Pollinator Stewardship

Pollinator stewardship during fruit crop bloom

Jackie Perkins, Michigan State University Department of Entomology, and Ana HeckMichigan State University Extension

As bees come into fruit farms during bloom, growers can protect pollinators and minimize pesticide exposure.

A honey bee visiting an apple blossom. Photo by Jackie Perkins, MSU Extension.

Bees and other pollinators will soon emerge or arrive on farms as the warming weather continues to push fruit crops closer to bloom. Whether you are a fruit grower who rents honey bee hives from a beekeeper or depend on wild bees for crop pollination, you can protect these vital insects so they can provide pollination and contribute to high quality and abundant yields.

A primary concern for pollinator health during bloom is pesticide exposure. Although pesticides are important tools for managing crop pests in fruit plantings, they can also pose many health risks for bees. Always make sure you are following the pesticide’s label. The Protect Pollinators: Read Pesticide Labels card describes where to find pollinator protection language on a pesticide label.

Insecticides tend to be the most acutely toxic to bees, which is one of the reasons insecticide applications are often restricted during crop bloom. Fungicides are generally considered less acutely toxic to bees; however, studies show they can have chronic and sublethal effects on bee foraging behavior, development and longevity. Herbicides tend to have little direct toxicity to bees, however aggressive removal of all flowering plants around a farm can reduce bee access to alternative food sources throughout the season and therefore indirectly harm bee health.

Additionally, tank mixing different pesticides may cause an increased risk to bees, as some pesticide combinations have synergistic effects (become more toxic to bees when mixed). Bees can encounter pesticides through many different routes of exposure, such as direct spray, contact with treated plants, drift, through contaminated surface water or when contaminated pollen or nectar is brought back to the nest.

The best way to protect pollinators from pesticide exposure is to avoid sprays while crop flowers are open. However, pest and disease pressure may warrant applications during bloom. Follow these guidelines whenever possible to protect pollinators:

  • Use pest scouting, weather tracking, development models, etc. to determine if/when sprays are necessary and reduce unnecessary applications.
  • Where possible, use integrated pest management strategies such as biological, cultural or mechanical control in place of pesticide applications.
  • Make applications when bees are not flying (after sunset or before sunrise, when air temperature is below 50 degrees Fahrenheit).
  • Consider using liquid formulations when available, as powders and encapsulated pesticides are more likely to be picked up by foraging bees.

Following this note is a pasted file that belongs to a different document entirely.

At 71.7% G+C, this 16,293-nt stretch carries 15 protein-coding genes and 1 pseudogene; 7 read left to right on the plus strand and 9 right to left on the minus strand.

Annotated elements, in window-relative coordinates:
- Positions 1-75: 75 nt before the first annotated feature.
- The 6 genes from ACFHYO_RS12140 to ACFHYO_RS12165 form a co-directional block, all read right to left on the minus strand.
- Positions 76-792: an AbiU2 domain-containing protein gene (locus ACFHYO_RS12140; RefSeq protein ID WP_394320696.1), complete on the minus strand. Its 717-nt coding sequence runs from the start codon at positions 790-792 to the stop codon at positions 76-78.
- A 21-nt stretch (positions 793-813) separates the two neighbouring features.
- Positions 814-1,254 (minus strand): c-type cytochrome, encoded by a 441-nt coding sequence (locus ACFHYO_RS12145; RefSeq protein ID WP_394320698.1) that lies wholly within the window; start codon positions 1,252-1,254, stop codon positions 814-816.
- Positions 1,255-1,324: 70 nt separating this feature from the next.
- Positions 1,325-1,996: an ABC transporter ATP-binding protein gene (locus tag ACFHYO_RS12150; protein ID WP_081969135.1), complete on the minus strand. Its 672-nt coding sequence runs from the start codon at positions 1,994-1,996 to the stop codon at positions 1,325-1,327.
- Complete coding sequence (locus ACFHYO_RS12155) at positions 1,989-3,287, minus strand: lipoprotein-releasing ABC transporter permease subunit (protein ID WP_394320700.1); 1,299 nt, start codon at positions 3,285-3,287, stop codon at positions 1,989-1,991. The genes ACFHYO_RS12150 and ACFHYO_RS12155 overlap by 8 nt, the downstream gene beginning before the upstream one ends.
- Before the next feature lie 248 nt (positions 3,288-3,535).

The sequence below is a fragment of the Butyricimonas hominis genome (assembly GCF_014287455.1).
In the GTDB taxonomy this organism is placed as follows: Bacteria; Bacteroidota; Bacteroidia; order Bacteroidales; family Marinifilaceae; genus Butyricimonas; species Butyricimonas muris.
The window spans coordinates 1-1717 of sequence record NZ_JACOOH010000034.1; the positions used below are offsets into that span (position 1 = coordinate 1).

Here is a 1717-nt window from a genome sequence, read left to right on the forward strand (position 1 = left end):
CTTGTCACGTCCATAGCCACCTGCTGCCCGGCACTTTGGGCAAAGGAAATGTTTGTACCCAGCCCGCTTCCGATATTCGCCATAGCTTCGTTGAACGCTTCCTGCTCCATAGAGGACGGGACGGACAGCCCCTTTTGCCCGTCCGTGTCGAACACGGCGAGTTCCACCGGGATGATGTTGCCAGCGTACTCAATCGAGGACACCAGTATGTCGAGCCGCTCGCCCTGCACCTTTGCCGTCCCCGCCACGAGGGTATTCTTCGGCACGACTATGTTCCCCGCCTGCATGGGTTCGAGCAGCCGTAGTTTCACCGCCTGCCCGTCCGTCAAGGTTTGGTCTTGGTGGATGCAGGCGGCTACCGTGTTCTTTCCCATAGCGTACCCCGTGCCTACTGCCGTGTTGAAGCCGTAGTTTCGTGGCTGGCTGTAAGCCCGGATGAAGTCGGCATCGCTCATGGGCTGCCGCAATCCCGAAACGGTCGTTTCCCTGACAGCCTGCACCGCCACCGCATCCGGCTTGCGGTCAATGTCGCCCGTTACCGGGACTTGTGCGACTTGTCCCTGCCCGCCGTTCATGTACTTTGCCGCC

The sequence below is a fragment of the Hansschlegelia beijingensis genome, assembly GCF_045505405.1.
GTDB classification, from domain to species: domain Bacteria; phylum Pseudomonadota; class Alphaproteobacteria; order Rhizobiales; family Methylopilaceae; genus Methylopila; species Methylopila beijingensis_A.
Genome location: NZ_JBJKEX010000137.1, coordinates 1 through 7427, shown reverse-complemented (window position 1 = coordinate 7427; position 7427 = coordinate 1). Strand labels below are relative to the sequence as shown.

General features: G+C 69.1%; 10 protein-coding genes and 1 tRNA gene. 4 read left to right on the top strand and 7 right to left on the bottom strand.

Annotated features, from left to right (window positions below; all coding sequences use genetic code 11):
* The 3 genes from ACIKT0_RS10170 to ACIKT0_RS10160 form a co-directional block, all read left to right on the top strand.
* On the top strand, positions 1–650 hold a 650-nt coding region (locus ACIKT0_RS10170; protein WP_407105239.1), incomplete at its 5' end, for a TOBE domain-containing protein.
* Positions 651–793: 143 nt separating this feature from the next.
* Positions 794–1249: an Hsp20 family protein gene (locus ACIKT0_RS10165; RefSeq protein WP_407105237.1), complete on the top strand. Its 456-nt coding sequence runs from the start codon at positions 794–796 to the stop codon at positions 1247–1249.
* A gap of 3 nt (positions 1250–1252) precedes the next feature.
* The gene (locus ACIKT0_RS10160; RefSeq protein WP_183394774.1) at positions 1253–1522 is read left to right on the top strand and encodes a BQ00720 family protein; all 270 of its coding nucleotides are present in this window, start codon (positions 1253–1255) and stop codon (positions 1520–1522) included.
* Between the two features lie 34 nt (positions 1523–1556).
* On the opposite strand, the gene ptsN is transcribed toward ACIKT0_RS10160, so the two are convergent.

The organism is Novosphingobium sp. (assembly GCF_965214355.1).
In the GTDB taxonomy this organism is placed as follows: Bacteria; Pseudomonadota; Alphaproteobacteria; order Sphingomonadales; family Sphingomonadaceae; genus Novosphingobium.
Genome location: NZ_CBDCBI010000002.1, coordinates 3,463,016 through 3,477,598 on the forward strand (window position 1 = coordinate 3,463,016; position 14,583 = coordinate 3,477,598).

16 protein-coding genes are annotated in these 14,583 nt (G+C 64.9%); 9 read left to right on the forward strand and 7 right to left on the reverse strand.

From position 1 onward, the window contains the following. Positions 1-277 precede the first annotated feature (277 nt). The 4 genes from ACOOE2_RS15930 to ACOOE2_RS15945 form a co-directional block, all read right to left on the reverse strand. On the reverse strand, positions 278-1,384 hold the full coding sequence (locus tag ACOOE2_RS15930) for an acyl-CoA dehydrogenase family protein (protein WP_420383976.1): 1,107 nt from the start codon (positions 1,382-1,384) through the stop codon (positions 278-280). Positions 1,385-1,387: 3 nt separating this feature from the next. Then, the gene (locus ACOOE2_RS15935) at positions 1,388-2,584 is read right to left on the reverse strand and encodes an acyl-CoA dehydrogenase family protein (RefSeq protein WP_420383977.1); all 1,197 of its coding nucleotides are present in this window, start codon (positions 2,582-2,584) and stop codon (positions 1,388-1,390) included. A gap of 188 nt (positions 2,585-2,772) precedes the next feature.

• Use drift reduction practices such as nozzle calibration, targeted spraying and monitoring wind speeds.
  • Remove flowering weeds from within crop rows if the flowers are likely to be exposed to pesticide drift (e.g., dandelions and clovers).
  • Maintain good communication with your beekeeper if renting hives and consider developing a pollination contract.

Michigan State University Extension has many resources available to help protect pollinators during bloom, such as Minimizing Pesticide Risks to Bees in Fruit Crops. You can also use the Bee Precaution Pesticide Ratings online search tool developed by the University of California to understand the effects of particular pesticides on bees and get guidance on reducing bee poisoning while using different products. More crop-specific resources are available at the Michigan Pollinator Initiative resources for growers page and Michigan State University Extension’s Pollinator Protection Plan page. Growers can enroll in the free Pollinator Protection for Pesticide Applicators online course to learn more.

You can also promote bee health on your farm by providing non-crop flowering plants in areas that are protected from spray drift. Planting wildflowers is a great way to support bees in any environment. These non-sprayed floral resources provide refuges for bees by providing abundant chemical-free food and nesting habitat for wild bees. Providing wildflower habitat for bees may also help increase pollinator abundance during crop bloom, with potential yield or fruit quality benefits.


This work is supported by the Crop Protection and Pest Management Program [grant no 2021-70006-35450] from the USDA National Institute of Food and Agriculture.

This work is supported by the USDA National Institute of Food and Agriculture, Crop Protection and Pest Management Program through the North Central IPM Center (2018-70006-28883).

Thank you to the Michigan Department of Agriculture and Rural Development for securing funding from the U.S. Environmental Protection Agency for Michigan State University to implement strategies in the Michigan Pollinator Protection Plan.

This article was published by Michigan State University Extension. For more information, visit https://extension.msu.edu. To have a digest of information delivered straight to your email inbox, visit https://extension.msu.edu/newsletters. To contact an expert in your area, visit https://extension.msu.edu/experts, or call 888-MSUE4MI (888-678-3464).

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